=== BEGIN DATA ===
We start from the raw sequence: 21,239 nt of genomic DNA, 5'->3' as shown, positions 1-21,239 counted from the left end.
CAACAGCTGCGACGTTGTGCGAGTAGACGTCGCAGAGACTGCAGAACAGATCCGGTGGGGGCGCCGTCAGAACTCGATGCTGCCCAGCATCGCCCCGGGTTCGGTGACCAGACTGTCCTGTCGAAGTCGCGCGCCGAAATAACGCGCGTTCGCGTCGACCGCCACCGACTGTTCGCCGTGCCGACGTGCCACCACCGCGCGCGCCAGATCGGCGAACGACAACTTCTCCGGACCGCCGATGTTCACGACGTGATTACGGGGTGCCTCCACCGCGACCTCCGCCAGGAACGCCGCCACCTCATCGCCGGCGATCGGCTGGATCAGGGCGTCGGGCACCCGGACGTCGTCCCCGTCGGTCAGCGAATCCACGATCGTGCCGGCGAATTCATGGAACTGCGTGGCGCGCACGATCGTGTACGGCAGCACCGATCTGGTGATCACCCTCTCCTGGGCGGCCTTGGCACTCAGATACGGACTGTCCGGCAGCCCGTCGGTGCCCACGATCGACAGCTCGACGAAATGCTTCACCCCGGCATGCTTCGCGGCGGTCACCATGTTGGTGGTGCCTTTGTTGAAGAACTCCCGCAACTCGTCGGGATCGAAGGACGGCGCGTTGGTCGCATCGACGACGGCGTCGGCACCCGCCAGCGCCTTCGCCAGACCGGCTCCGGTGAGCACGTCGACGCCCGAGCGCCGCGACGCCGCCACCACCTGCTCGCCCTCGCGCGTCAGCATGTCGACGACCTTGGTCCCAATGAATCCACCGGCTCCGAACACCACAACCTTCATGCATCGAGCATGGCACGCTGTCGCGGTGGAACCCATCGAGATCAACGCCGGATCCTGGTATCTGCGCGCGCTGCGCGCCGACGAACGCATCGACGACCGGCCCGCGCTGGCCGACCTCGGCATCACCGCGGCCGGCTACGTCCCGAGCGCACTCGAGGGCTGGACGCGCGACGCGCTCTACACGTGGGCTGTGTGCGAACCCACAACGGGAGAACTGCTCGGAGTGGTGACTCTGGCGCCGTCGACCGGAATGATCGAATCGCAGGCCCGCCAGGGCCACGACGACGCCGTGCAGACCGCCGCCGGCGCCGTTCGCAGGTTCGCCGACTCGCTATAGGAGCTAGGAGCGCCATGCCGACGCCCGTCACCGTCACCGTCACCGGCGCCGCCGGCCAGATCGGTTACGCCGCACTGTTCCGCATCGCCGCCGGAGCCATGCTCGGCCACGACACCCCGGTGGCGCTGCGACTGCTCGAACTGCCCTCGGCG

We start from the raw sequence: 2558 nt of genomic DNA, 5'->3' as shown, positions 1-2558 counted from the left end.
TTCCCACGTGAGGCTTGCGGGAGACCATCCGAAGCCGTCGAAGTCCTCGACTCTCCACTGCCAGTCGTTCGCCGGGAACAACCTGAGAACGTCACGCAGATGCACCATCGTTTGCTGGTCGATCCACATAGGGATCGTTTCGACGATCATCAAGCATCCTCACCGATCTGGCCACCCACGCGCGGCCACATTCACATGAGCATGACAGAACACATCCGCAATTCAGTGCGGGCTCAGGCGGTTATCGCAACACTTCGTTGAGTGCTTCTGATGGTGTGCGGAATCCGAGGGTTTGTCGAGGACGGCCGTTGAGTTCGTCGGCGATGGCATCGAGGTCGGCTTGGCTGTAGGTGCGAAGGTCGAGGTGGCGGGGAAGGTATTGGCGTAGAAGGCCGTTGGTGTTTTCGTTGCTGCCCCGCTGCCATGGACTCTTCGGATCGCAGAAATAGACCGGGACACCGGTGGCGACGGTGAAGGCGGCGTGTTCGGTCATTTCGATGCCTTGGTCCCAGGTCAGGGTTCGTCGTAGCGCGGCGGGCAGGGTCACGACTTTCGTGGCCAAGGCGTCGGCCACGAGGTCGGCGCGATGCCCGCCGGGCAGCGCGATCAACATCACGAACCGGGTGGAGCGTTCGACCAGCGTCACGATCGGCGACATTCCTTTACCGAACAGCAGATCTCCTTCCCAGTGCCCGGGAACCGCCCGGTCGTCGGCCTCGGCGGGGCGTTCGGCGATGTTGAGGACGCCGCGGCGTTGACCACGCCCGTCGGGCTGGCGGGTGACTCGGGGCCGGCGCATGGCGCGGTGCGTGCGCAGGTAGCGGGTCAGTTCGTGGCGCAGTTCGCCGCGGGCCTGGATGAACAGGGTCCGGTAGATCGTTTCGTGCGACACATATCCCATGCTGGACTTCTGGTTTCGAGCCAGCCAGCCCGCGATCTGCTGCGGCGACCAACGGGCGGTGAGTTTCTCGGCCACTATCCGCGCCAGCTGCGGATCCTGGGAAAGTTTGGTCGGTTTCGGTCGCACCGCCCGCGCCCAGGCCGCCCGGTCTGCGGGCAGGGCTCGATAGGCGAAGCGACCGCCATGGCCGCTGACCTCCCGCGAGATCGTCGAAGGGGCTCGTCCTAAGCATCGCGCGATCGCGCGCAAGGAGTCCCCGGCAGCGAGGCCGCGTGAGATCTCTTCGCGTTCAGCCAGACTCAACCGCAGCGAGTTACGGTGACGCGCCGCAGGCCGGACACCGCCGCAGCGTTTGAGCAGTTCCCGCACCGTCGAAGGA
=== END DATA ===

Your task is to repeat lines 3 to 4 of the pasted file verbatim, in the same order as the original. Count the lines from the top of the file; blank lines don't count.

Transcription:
We start from the raw sequence: 2558 nt of genomic DNA, 5'->3' as shown, positions 1-2558 counted from the left end.
TTCCCACGTGAGGCTTGCGGGAGACCATCCGAAGCCGTCGAAGTCCTCGACTCTCCACTGCCAGTCGTTCGCCGGGAACAACCTGAGAACGTCACGCAGATGCACCATCGTTTGCTGGTCGATCCACATAGGGATCGTTTCGACGATCATCAAGCATCCTCACCGATCTGGCCACCCACGCGCGGCCACATTCACATGAGCATGACAGAACACATCCGCAATTCAGTGCGGGCTCAGGCGGTTATCGCAACACTTCGTTGAGTGCTTCTGATGGTGTGCGGAATCCGAGGGTTTGTCGAGGACGGCCGTTGAGTTCGTCGGCGATGGCATCGAGGTCGGCTTGGCTGTAGGTGCGAAGGTCGAGGTGGCGGGGAAGGTATTGGCGTAGAAGGCCGTTGGTGTTTTCGTTGCTGCCCCGCTGCCATGGACTCTTCGGATCGCAGAAATAGACCGGGACACCGGTGGCGACGGTGAAGGCGGCGTGTTCGGTCATTTCGATGCCTTGGTCCCAGGTCAGGGTTCGTCGTAGCGCGGCGGGCAGGGTCACGACTTTCGTGGCCAAGGCGTCGGCCACGAGGTCGGCGCGATGCCCGCCGGGCAGCGCGATCAACATCACGAACCGGGTGGAGCGTTCGACCAGCGTCACGATCGGCGACATTCCTTTACCGAACAGCAGATCTCCTTCCCAGTGCCCGGGAACCGCCCGGTCGTCGGCCTCGGCGGGGCGTTCGGCGATGTTGAGGACGCCGCGGCGTTGACCACGCCCGTCGGGCTGGCGGGTGACTCGGGGCCGGCGCATGGCGCGGTGCGTGCGCAGGTAGCGGGTCAGTTCGTGGCGCAGTTCGCCGCGGGCCTGGATGAACAGGGTCCGGTAGATCGTTTCGTGCGACACATATCCCATGCTGGACTTCTGGTTTCGAGCCAGCCAGCCCGCGATCTGCTGCGGCGACCAACGGGCGGTGAGTTTCTCGGCCACTATCCGCGCCAGCTGCGGATCCTGGGAAAGTTTGGTCGGTTTCGGTCGCACCGCCCGCGCCCAGGCCGCCCGGTCTGCGGGCAGGGCTCGATAGGCGAAGCGACCGCCATGGCCGCTGACCTCCCGCGAGATCGTCGAAGGGGCTCGTCCTAAGCATCGCGCGATCGCGCGCAAGGAGTCCCCGGCAGCGAGGCCGCGTGAGATCTCTTCGCGTTCAGCCAGACTCAACCGCAGCGAGTTACGGTGACGCGCCGCAGGCCGGACACCGCCGCAGCGTTTGAGCAGTTCCCGCACCGTCGAAGGA